What is claimed is:

1. Compounds of the formula wherein R represents hydrogen, a lower aliphatic acyl group containing from 2 to 4 carbon atoms, a hexoside group, or a glycosidic component as encountered in naturally-occurring glycosides; and R represents hydrogen, a lower alkyl group containing from 1 to 3 carbon atoms, or the benzyl group.

2. 3/8 tridigitosyl 146-hydroxy-21-amino-16fl,21-oxidonorcholan-ZS-oic acid lactams, as claimed in claim 1.

3. 3B-tridigitosyl 1418 hydroxy-Zl-(N-methylamino)- 163,2l-oxidonorcholan-23-oic acid lactams, as claimed in claim 1.

4. 3/3,14B-dihydroXy-21-amino-16fl,2l oxidonorcholan- 23-oic acid lactams, as claimed in claim 1.

5. 35,145 dihydroxy-Zl-(N-rnethylamino)-16/3,21-oxidon0rcholan-23-oic acid lactams, as claimed in claim 1.

6. Bfl-acetoxy-145-hydroxy-21-amino-l6fl,2.l-oxidonorcholan-23-oic acid lactams, as claimed in claim 1.

7. 3fi-acetoxy-145-hydroxy-21-(N-methylamino) 16p, 2l-oxidonorcholan-23-oic acid lactams, as claimed in claim. 1.

8. 3,8-hemisuccinoyloxy-14fl-hydroXy-21-arnino-16,8,21- oxidonorcholan-23oic acid lactams, as claimed in claim 1.

9. 3fl-hemisuccinoyloxy-l4B-hydroXy-2l-(N-methylamino) 16;8,21 oxidonorcholan 23 oic acid lactams, as claimed in claim 1.

'10. 3fi-acetoxy-l4B-hydroxy-21-(N-acetylamino)465, 21-oxidonorcholan-23-oic acid lactams, as claimed in claim 1.

11. 3 fi-(B-d-glucopyranosyl)-14fi-hydroxy 21 amino- 16,8,21-oxidonorcholan-23-oic acid lactarns, as claimed in claim 1.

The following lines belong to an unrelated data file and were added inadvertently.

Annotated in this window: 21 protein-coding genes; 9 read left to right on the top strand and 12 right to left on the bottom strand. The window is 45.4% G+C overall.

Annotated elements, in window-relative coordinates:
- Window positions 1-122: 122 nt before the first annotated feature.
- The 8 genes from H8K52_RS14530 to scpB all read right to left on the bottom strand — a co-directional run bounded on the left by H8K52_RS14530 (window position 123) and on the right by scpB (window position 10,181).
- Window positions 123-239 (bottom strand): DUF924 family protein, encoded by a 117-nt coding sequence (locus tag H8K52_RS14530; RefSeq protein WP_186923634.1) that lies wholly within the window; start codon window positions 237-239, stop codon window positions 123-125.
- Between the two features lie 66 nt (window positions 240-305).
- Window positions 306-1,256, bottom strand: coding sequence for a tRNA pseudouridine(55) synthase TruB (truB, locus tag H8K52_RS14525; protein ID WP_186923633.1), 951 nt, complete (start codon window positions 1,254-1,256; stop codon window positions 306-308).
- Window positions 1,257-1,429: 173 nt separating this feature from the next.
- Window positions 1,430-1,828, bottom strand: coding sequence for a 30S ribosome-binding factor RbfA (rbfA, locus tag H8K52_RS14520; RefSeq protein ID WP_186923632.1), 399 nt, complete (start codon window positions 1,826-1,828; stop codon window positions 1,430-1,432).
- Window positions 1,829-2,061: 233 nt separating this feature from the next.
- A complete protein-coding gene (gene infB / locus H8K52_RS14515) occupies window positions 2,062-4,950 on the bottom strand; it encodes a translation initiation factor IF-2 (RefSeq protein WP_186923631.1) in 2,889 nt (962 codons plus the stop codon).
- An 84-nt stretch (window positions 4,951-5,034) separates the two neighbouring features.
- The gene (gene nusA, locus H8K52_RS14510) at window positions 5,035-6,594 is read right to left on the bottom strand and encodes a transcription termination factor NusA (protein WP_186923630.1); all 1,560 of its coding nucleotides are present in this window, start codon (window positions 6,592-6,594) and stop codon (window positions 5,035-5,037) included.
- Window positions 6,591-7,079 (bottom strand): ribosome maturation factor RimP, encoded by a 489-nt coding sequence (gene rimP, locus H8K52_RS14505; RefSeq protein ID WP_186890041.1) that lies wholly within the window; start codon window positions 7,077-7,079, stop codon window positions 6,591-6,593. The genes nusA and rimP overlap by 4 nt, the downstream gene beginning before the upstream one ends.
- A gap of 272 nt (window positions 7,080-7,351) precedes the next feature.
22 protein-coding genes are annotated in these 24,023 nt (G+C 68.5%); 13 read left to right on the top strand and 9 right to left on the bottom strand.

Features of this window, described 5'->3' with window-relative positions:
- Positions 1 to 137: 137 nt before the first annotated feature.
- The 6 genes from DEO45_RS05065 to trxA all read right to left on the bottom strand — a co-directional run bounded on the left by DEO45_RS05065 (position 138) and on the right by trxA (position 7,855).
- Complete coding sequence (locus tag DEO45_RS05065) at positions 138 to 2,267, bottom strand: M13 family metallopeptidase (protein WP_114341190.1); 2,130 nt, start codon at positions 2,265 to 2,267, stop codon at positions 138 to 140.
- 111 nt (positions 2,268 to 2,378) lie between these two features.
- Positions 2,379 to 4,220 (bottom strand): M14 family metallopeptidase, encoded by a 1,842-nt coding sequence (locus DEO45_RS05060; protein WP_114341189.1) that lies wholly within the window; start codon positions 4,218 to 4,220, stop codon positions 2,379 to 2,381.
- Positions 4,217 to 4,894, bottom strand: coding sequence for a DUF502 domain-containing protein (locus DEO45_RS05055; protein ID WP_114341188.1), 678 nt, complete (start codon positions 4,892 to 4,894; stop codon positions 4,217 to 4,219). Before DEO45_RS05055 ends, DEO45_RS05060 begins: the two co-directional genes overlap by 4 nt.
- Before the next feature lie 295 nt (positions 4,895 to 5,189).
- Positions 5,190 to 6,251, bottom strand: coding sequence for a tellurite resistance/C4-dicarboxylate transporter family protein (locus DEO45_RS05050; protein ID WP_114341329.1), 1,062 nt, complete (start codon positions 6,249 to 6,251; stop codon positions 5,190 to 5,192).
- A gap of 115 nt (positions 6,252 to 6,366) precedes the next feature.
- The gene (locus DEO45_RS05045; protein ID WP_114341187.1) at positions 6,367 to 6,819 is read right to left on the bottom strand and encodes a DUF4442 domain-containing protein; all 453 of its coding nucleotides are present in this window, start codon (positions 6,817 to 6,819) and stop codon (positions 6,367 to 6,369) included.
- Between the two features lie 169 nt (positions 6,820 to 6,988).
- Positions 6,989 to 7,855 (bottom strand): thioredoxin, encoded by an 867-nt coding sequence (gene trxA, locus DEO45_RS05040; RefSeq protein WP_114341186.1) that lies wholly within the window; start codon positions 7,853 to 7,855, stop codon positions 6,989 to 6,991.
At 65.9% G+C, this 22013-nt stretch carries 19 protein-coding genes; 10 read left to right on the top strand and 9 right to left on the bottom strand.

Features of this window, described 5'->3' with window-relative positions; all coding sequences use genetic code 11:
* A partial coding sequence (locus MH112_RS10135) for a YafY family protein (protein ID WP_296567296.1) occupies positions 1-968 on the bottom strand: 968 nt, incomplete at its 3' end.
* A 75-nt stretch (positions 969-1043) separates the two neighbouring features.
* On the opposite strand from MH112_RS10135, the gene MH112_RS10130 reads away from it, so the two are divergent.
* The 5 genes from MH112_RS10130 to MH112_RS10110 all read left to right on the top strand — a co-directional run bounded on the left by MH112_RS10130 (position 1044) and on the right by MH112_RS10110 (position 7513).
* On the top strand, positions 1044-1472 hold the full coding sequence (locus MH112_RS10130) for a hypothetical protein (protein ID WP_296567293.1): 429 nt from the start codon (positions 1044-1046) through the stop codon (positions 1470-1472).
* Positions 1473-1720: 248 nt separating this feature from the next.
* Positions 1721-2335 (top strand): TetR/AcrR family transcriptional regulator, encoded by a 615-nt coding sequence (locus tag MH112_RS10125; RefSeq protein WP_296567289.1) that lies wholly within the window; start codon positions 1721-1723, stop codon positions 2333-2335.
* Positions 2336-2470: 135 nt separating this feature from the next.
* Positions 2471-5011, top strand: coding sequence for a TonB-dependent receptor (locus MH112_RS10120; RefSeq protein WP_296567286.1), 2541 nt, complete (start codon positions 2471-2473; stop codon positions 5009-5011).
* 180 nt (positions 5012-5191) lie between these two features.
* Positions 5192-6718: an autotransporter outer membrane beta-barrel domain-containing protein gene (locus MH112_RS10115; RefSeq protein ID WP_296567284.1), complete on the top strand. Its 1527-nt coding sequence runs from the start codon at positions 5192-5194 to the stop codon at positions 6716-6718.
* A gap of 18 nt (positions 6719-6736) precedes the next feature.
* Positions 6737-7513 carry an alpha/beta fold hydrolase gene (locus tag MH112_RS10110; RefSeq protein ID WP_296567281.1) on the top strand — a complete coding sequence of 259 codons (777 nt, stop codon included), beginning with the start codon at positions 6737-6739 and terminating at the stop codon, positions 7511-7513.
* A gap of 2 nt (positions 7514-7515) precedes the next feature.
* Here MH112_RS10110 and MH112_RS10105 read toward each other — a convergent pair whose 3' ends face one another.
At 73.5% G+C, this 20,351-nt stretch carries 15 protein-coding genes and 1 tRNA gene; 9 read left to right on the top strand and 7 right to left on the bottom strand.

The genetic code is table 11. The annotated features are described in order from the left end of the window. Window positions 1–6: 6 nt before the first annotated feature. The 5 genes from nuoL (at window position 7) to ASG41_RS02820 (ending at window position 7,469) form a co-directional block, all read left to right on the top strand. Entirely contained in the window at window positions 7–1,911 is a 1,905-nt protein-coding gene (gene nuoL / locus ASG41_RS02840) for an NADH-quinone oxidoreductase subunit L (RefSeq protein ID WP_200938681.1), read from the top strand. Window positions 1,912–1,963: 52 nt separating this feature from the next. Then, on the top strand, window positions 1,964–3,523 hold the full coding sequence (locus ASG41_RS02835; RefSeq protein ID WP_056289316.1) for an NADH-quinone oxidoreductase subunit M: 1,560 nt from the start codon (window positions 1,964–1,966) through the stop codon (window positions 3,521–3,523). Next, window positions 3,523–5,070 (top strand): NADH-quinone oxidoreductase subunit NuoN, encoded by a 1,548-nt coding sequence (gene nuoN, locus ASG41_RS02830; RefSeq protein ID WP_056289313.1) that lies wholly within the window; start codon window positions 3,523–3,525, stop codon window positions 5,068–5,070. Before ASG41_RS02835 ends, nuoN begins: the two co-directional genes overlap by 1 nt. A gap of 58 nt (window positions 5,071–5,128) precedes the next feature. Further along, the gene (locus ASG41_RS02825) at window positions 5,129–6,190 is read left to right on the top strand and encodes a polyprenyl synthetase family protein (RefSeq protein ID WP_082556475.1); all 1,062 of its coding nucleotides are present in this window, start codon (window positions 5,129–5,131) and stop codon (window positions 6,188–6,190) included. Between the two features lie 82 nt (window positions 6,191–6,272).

12. Bfi-(B-d-glucopyranosyl)-14,B-hydroxy-21-(N methylamino) 465,2 l-oxidonorcholan-23-oic acid lactams, as claimed in claim 1.

13. The process of preparing compounds of the formula wherein R represents hydrogen, a lower aliphatic acyl group containing from 2 to 4 carbon atoms, a hexoside group, or a glycosidic component as encountered in naturally-occurring glycosides; and R represents hydrogen, a lower alkyl group containing from 1 to 3 carbon atoms, or the benzyl group; which comprises treating a starting material of the formula O=KI3O HG OH:

I i TOE OH wherein R represents hydrogen or the glycosidic component las encountered in the naturally-occurring glycoside gitoxin with a reagent selected from the group consisting of ammonia and the organic primary amines methylamine, ethylamine, propylamine, isopropylamine and benzyl amine.

14. The process as defined in claim 13 wherein the treatment of the said starting material with ammonia or an organic primary amine is carried out in a closed vessel and at a temperature ranging from room temperature to C.

15. The process as defined in claim 14 wherein the reaction is carried out in an inert solvent.

16. The process as defined in claim 15 wherein said inert solvent is one selected from the group which consists of methanol, ethanol, propanol, isopropanol, butanol, t-butanol, diethyl ether, dioxane, tetrahydrofuran, benzene, toluene, xylene, methylene chloride, chloroform and ethylene dichloride.

References Cited Schreiber et al. Experientia vol. XVI, No. 12, 1960, p. 536.

LEWIS GOTIS, Primary Examiner.

ETHEL G. LOVE, Assistant Examiner.

US. Cl. X.R. 260239.55, 999

Non-Patent Citations
Reference
1 *None
Referenced by
Citing PatentFiling datePublication dateApplicantTitle
US4920099 *Jan 7, 1987Apr 24, 1990Farmitalie Carlo Erba S.P.A.Aminoglycoside steroids, a process for their preparation, their use and pharmaceutical compositions containing them
Classifications
U.S. Classification536/6.2, 540/48, 540/58, 540/105
International ClassificationC07J71/00
Cooperative ClassificationC07J71/0068
European ClassificationC07J71/00C2C